[env-trinity] Feds eye scaling back antiparasite Klamath dam releases
tstokely at att.net
Tue Mar 27 06:27:58 PDT 2018
Feds eye scaling back antiparasite Klamath dam releases
By Will Houston, Eureka Times-StandardPOSTED: 03/26/18, 7:49 PM PDT | UPDATED: 6 HRS AGO# COMMENTSThis Aug. 21, 2009, photo shows Iron Gate Dam spanning the Klamath River near Hornbrook.The Associated Press fileIn an attempt to meet the needs of Klamath Basin irrigators and endangered fish species in the basin in a time of drought, a federal agency is proposing to reduce the amount of dam water releases to the Klamath River that are meant to protect threatened Coho salmon from deadly parasite outbreaks like those that occurred in 2014 and 2015.The Hoopa Valley Tribe says the U.S. Bureau of Reclamation’s prioritizes farmers over fish and goes against a federal court order that they, the Yurok Tribe and environmental groups secured last year to protect threatened salmon. The court order requires the bureau to release a 72-hour flushing flow from Iron Gate Dam into the river to flush out worms that host the parasite. The order also requires the bureau to hold 50,000 acre-feet of water in reserve for an emergency diluting flow in case baby salmon still show signs of infection. Up to 91 percent of baby Coho and Chinook salmon in the river were found to have been infected in 2014 and 2015 by an intestinal parasite, Ceratanova shasta. Local tribes say the disease outbreak contributed to the low return of salmon to the river in 2017, which resulted in a complete closure of the commercial fishery in the region.The fish-kill preventive flows were challenged in federal court earlier this month by Klamath Basin water districts and irrigators, which argued that 2017’s rainfall and snowpack levels were sufficient enough that the dilution flows will not be needed this year. The dilution flows were not used in 2017.The bureau is urging the U.S. District Court to consider its proposal at an upcoming April 11 court hearing in San Francisco that will discuss the irrigators’ challenge.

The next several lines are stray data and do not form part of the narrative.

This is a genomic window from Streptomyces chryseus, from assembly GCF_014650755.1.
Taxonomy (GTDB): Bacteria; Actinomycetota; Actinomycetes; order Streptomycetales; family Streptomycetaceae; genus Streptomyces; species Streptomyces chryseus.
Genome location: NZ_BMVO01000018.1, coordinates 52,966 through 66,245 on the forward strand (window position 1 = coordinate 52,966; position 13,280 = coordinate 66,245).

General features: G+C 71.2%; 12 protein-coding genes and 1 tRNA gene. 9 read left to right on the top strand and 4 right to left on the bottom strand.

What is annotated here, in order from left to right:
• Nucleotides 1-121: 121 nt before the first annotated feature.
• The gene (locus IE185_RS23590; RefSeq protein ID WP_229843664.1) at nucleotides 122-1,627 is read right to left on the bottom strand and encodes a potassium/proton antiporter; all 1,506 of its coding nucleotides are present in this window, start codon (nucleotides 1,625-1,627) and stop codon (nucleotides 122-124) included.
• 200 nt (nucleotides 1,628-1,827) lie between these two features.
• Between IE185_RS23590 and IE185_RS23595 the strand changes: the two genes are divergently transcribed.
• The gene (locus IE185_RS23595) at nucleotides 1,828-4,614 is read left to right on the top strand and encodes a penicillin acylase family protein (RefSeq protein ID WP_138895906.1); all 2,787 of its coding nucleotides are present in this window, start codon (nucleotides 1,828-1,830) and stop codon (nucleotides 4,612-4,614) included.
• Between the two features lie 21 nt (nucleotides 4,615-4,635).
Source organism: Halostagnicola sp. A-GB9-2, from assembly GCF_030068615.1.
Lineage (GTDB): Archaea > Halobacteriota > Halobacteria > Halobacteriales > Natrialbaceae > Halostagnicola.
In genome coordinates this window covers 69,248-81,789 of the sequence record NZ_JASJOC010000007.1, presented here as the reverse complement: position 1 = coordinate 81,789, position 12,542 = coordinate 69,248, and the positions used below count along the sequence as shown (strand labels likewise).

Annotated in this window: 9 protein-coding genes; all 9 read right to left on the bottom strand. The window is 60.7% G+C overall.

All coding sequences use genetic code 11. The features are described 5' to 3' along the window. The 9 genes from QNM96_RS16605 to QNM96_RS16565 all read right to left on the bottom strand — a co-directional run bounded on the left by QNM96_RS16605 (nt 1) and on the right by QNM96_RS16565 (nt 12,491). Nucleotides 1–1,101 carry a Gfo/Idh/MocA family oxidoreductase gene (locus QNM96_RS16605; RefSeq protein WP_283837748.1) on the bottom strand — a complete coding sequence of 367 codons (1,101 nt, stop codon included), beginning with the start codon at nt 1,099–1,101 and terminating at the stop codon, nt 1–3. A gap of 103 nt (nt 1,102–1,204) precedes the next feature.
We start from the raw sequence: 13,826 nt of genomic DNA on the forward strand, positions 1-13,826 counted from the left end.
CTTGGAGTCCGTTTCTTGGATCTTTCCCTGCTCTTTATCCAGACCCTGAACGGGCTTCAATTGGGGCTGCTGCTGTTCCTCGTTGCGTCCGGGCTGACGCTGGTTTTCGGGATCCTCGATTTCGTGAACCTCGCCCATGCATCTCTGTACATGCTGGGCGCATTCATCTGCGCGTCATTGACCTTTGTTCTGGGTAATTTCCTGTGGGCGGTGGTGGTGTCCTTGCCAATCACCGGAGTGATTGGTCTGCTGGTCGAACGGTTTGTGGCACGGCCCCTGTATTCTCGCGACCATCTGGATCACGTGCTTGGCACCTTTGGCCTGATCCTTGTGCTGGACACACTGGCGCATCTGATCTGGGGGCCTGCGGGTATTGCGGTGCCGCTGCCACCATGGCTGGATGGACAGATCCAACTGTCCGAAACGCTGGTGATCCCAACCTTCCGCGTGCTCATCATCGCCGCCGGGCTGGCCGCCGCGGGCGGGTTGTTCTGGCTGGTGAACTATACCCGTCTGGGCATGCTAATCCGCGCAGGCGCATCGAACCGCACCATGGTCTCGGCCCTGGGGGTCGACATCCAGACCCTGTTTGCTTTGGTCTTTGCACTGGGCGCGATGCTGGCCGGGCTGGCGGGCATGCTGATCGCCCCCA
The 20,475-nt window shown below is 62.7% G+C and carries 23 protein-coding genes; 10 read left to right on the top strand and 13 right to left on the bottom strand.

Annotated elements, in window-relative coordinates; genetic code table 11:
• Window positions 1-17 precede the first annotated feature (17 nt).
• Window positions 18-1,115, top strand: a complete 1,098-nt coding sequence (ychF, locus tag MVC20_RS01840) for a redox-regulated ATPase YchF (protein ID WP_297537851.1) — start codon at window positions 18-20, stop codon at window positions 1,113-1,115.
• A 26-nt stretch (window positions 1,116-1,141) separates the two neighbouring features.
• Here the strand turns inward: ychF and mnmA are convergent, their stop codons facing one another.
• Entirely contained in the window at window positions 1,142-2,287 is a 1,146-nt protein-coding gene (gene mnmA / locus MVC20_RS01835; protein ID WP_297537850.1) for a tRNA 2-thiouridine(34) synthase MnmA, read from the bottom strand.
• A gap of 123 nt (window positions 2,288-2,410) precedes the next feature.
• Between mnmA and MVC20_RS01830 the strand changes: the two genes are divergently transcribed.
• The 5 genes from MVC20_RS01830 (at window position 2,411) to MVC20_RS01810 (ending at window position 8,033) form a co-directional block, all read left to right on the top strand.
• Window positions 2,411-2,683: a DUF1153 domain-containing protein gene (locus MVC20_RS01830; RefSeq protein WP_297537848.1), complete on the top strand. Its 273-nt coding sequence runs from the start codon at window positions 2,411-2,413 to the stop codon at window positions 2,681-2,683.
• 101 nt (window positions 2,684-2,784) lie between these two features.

In a statement released over the weekend, the bureau’s Mid-Pacific Deputy Regional Director Alicia Forsythe said the plan allows the agency to “protect important tribal trust resources while allowing for water supply certainty and economic stability for our agricultural communities in the Klamath Basin.”The Klamath Water Users Association is one of the challengers to the dam releases and represents about 1,200 farms and ranches in the basin. The association’s Executive Director Scott White said while he does not fully support the bureau’s proposal, he said it at least provides a date for farmers to begin receiving water during what he describes as a “devastating” and “do-or-die” water year.“We are hopeful that the judge sees this proposal favorably and allows our guys to be able to plan accordingly to start this season,” White said.AdvertisementHoopa Valley Tribe Fisheries Director Mike Orcutt said Monday the bureau’s proposal is a tactic to “prioritize the startup of irrigation and leave some uncertainty to protecting most species.”In its late Friday court filing responding to the irrigator’s arguments, the bureau proposes to release the flushing flows in mid-April, but forgo the emergency dilution flows this year. Irrigators in the basin also would be provided 252,000 acre-feet of water starting April 19 under the proposal, which the bureau said is about 65 percent of the maximum water supply of 390,000 acre-feet it can provide to irrigators in its Klamath Project area.The bureau provided several reasons why it would not be providing the dilution flows that tribes and fisheries researchers claim are critical to preventing another fish kill on the river. The bureau argues that the 2017 federal court order on the dam releases does not supercede its obligation to ensure there is enough water in the Upper Klamath Lake to protect endangered sucker fish species.“Reclamation believes this proposal provides the best solution for addressing disease concerns for coho salmon in the Klamath River while also ensuring water levels necessary to protect endangered suckers in the Upper Basin,” Forsythe said. The bureau and two other federal agencies are facing a potential Endangered Species Act lawsuit by the Klamath Tribes of Oregon, which filed a 60-day notice in federal court in February. The notice called on the agencies to take “immediate, emergency measures” to bring water levels in Upper Klamath Lake to protect endangered sucker fish species.The bureau also claims that “new information indicates limited scientific support” for the effectiveness of the emergency dilution flows to protect Coho salmon from infection — an argument also put forward by the Klamath Basin irrigators, though the federal agencies stated they disagree with several of the irrigators’ claims.